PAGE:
Summary ¶Background: Poor compliance by participants consenting to be randomised to receive both physical and mental health promotion interventions represents a potentially serious threat to external and internal validity of those interventions. Quantitative and qualitative investigation of...

  • Detection of postpartum depression and anxiety in a large health plan. Coates, Ashley O.; Schaefer, Catherine A.; Alexander, Jeanne L. // Journal of Behavioral Health Services & Research;Apr-Jun2004, Vol. 31 Issue 2, p117 

    To determine the prevalence of diagnosed and/or treated postpartum depression and anxiety, records were extracted for 1 year after delivery from databases of outpatient diagnoses and prescriptions, for women in a health maintenance organization who had delivered a child from July 1997 through...

  • Do Antenatal Religious and Spiritual Factors Impact the Risk of Postpartum Depressive Symptoms? Mann, Joshua R.; McKeown, Robert E.; Bacon, Janice; Vesselinov, Roumen; Bush, Freda // Journal of Women's Health (15409996);Jun2008, Vol. 17 Issue 5, p745 

    Objectives: Previous research has identified an inverse relationship between religiosity/spirituality and depressive symptoms. However, prospective studies are needed. This study investigates the association between antenatal religiosity/spirituality and postpartum depression, controlling for...

  • Postpartum depression: risk-factors and treatments – Introduction. Glangeaud-Freudenthal, N.M.-C.; Boyce, P. // Archives of Women's Mental Health;2003 Supplement 2, Vol. 6, ps31 

    Provides an overview of papers on women's mental health featured in the April 2, 2003 issue of "Archives of Women's Mental Health." Origins of the Marcé Society; Article on postpartum blues; Review of the preventative studies and the studies on the treatment of postnatal depression;...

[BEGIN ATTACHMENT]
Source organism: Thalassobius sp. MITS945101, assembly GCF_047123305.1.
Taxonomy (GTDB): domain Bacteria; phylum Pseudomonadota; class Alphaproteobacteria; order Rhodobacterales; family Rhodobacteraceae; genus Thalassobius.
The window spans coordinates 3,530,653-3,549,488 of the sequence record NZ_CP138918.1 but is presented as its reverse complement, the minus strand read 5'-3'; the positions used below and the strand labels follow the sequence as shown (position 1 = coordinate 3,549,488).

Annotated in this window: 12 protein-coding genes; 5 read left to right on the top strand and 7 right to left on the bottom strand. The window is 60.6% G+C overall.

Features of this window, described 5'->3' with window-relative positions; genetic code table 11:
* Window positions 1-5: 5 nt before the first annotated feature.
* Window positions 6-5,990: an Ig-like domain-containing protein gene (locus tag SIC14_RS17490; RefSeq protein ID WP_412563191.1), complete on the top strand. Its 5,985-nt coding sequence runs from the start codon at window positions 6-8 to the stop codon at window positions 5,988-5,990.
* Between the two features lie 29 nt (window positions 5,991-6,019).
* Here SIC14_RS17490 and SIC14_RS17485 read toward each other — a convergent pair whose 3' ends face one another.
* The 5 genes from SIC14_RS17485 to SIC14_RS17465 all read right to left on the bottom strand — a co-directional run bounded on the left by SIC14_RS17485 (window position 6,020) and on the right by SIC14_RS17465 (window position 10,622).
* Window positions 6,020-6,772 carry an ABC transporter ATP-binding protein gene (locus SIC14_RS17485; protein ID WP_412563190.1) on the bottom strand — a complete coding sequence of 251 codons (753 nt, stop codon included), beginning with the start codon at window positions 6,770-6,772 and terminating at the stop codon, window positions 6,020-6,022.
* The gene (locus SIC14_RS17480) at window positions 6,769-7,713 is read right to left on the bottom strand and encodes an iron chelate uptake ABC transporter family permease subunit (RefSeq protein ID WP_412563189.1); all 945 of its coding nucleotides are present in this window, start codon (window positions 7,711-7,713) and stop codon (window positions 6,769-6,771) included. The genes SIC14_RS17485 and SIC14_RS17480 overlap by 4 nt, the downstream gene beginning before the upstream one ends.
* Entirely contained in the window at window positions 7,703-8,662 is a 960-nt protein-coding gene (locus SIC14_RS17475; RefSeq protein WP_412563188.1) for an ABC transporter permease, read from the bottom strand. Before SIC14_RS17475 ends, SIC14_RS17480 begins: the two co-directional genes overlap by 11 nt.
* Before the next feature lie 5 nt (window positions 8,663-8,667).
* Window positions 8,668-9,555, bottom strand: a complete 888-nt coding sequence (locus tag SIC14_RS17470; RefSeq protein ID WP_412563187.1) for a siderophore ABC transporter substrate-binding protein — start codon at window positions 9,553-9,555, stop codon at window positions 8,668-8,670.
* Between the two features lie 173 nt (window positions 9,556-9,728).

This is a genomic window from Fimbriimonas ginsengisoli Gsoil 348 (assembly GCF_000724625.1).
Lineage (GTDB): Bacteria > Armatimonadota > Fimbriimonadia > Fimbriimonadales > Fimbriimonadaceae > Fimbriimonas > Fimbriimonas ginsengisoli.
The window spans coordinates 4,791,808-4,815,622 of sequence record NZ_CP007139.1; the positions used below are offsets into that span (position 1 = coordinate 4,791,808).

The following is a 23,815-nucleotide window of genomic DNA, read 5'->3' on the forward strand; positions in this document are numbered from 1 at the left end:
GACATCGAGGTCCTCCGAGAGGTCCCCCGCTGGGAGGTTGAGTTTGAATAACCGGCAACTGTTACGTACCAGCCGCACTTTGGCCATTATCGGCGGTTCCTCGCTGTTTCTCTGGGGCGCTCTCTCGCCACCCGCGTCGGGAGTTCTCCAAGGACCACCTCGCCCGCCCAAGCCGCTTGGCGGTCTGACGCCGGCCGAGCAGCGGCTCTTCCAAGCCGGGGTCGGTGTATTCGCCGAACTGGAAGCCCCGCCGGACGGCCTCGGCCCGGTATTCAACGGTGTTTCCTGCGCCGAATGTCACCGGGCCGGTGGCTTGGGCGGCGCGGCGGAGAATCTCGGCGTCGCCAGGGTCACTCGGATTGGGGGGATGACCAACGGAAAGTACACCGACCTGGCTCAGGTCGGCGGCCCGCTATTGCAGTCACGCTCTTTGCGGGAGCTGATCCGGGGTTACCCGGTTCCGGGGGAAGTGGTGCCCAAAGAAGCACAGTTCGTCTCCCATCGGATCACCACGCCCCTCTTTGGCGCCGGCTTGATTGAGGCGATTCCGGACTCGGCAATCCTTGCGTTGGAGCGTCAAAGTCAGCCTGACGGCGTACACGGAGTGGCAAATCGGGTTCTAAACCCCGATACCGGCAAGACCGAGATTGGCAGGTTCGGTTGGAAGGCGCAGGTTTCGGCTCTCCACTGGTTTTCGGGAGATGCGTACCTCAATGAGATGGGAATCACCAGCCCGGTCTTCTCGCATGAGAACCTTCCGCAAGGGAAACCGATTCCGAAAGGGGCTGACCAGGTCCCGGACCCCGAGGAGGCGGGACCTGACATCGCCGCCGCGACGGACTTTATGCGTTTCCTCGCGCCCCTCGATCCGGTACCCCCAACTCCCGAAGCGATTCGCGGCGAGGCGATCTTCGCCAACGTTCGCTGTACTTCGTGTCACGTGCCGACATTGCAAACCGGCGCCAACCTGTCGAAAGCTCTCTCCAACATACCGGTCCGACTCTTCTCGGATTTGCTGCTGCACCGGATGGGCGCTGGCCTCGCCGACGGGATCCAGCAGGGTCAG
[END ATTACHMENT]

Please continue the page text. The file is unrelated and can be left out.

• Abstracts 33rd Annual Meeting of the North American Society for Psychosocial Obstetrics and Gynecology February 9—11, 2006, Kohala Coast, Hawaii. Abstract // Archives of Women's Mental Health;May2006, Vol. 9 Issue 3, p161 

    Presents abstracts of studies on women's mental health presented at the 33rd Annual Meeting of the North American Society for Psychosocial Obstetrics and Gynecology held on February 9-11, 2006 at Kohala Coast, Hawaii. "The Women and Reproductive-Related Trauma," by Leslie Born, Claudio N....

  • PTSD and postpartum mental health in a sample of Caucasian, Asian, and Pacific Islander women. Onoye, Jane M.; Goebert, Deborah; Morland, Leslie; Matsu, Courtenay; Wright, Tricia // Archives of Women's Mental Health;2009, Vol. 12 Issue 6, p393 

    To better understand the role of posttraumatic stress disorder (PTSD) in postpartum health, this study investigates the relationship of PTSD and associated perinatal behavioral risk factors in a sample of Caucasian, Asian, and Pacific Islander women. As part of a larger longitudinal study, 54...

  • coming out of the dark.  // Fit Pregnancy;Aug/Sep2002, Vol. 9 Issue 3, p78 

    Details the experience of a woman who experienced postpartum depression after giving to a daughter.

  • Functioning and well-being at 24 weeks postpartum of women with postnatal depression. Boyce, P. M.; Johnstone, S. J.; Hickey, A. R.; Morris-Yates, A. D.; Harris, M. G.; Strachan, T. // Archives of Women's Mental Health;2000, Vol. 3 Issue 3, p91 

    Summary Background: Postnatal depression, an episode of major depression occurring within six months postpartum, occurs in 10-15% of mothers. Previous research has focussed on prevalence, risk factors, treatment, and impact, with little emphasis on assessment of functioning and well-being in...


Read the Article


Sorry, but this item is not currently available from your library.

Try another library?
Sign out of this library

Other Topics